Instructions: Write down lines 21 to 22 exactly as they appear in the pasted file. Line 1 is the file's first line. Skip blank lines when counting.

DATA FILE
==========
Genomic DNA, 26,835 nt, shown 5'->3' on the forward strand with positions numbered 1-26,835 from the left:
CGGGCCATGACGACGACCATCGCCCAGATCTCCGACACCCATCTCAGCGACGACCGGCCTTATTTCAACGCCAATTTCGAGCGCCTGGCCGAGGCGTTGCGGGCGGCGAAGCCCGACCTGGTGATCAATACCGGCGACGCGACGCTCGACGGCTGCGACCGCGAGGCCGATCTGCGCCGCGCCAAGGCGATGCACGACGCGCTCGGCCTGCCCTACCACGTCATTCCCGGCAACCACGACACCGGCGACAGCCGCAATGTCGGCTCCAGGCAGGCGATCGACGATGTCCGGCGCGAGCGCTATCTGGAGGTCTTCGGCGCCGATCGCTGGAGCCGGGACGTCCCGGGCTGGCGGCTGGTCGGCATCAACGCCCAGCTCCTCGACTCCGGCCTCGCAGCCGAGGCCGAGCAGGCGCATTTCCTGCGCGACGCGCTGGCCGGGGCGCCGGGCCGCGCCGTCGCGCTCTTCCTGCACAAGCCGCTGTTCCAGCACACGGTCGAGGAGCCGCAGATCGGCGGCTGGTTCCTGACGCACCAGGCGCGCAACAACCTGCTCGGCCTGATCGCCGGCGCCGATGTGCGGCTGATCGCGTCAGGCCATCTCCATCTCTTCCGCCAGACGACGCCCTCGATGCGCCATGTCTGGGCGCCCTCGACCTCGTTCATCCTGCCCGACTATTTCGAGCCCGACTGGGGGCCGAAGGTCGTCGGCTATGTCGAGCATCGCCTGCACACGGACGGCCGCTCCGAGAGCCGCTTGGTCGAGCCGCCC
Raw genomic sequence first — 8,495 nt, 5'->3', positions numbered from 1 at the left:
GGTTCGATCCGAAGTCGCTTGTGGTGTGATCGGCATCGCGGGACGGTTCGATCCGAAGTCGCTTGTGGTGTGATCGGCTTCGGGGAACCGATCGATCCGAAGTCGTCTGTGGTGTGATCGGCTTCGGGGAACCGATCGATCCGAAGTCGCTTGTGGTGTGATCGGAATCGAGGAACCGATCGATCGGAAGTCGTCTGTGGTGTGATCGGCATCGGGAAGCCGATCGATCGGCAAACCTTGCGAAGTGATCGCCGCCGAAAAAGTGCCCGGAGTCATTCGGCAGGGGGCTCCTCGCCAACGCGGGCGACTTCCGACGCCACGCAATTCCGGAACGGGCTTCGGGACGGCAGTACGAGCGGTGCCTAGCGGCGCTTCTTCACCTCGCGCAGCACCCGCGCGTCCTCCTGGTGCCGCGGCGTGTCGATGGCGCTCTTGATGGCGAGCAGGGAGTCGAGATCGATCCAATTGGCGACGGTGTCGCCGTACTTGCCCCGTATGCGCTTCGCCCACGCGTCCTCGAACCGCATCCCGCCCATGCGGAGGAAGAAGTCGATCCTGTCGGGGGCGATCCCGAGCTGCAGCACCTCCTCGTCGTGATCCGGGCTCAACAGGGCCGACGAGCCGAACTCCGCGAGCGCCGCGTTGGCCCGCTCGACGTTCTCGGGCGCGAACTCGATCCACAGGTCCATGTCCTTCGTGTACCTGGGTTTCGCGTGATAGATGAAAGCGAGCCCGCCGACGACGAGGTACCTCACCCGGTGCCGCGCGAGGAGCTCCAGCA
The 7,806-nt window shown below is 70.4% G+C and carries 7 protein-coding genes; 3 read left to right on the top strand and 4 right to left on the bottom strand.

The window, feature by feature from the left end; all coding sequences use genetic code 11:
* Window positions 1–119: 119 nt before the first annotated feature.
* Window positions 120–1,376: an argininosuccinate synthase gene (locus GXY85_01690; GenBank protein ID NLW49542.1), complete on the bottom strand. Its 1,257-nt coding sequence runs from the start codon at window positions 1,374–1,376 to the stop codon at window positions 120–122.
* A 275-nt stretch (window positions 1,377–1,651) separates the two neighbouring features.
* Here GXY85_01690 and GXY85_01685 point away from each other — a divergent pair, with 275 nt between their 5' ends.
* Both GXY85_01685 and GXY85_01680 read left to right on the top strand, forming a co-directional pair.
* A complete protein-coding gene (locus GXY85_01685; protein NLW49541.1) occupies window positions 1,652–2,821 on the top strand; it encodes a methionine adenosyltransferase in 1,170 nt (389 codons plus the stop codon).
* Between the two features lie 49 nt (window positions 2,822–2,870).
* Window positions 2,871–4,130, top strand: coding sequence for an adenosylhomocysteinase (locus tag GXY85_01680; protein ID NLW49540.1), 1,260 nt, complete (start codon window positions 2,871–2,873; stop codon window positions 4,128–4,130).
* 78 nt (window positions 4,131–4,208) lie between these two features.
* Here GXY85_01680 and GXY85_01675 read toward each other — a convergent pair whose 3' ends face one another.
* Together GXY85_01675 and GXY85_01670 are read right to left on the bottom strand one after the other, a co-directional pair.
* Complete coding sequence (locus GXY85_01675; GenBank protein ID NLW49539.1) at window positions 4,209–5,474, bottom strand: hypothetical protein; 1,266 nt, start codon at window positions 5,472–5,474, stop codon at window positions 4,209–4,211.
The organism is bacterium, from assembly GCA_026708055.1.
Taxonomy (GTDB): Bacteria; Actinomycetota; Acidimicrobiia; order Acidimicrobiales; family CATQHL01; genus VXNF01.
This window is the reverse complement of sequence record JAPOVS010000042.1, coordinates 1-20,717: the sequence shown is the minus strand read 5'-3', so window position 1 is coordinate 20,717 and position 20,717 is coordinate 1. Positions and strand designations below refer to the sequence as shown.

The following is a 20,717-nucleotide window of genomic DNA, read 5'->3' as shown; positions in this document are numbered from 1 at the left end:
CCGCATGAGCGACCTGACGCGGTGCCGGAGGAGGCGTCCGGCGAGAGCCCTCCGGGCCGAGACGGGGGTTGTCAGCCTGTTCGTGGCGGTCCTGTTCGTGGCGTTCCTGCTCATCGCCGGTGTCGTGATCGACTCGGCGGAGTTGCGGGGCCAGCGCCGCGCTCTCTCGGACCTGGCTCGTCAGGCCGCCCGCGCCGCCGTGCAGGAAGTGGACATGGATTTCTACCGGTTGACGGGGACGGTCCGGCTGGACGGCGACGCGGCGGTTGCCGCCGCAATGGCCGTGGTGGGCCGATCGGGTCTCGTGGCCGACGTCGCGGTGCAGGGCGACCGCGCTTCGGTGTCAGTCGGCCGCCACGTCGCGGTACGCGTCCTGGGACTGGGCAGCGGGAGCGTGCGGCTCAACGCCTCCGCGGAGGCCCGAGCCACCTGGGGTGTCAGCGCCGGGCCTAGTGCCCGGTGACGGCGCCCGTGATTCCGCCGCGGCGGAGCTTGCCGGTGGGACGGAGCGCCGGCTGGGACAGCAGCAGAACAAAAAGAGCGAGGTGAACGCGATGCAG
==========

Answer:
This window is the reverse complement of sequence record JAPOVS010000042.1, coordinates 1-20,717: the sequence shown is the minus strand read 5'-3', so window position 1 is coordinate 20,717 and position 20,717 is coordinate 1. Positions and strand designations below refer to the sequence as shown.

The following is a 20,717-nucleotide window of genomic DNA, read 5'->3' as shown; positions in this document are numbered from 1 at the left end: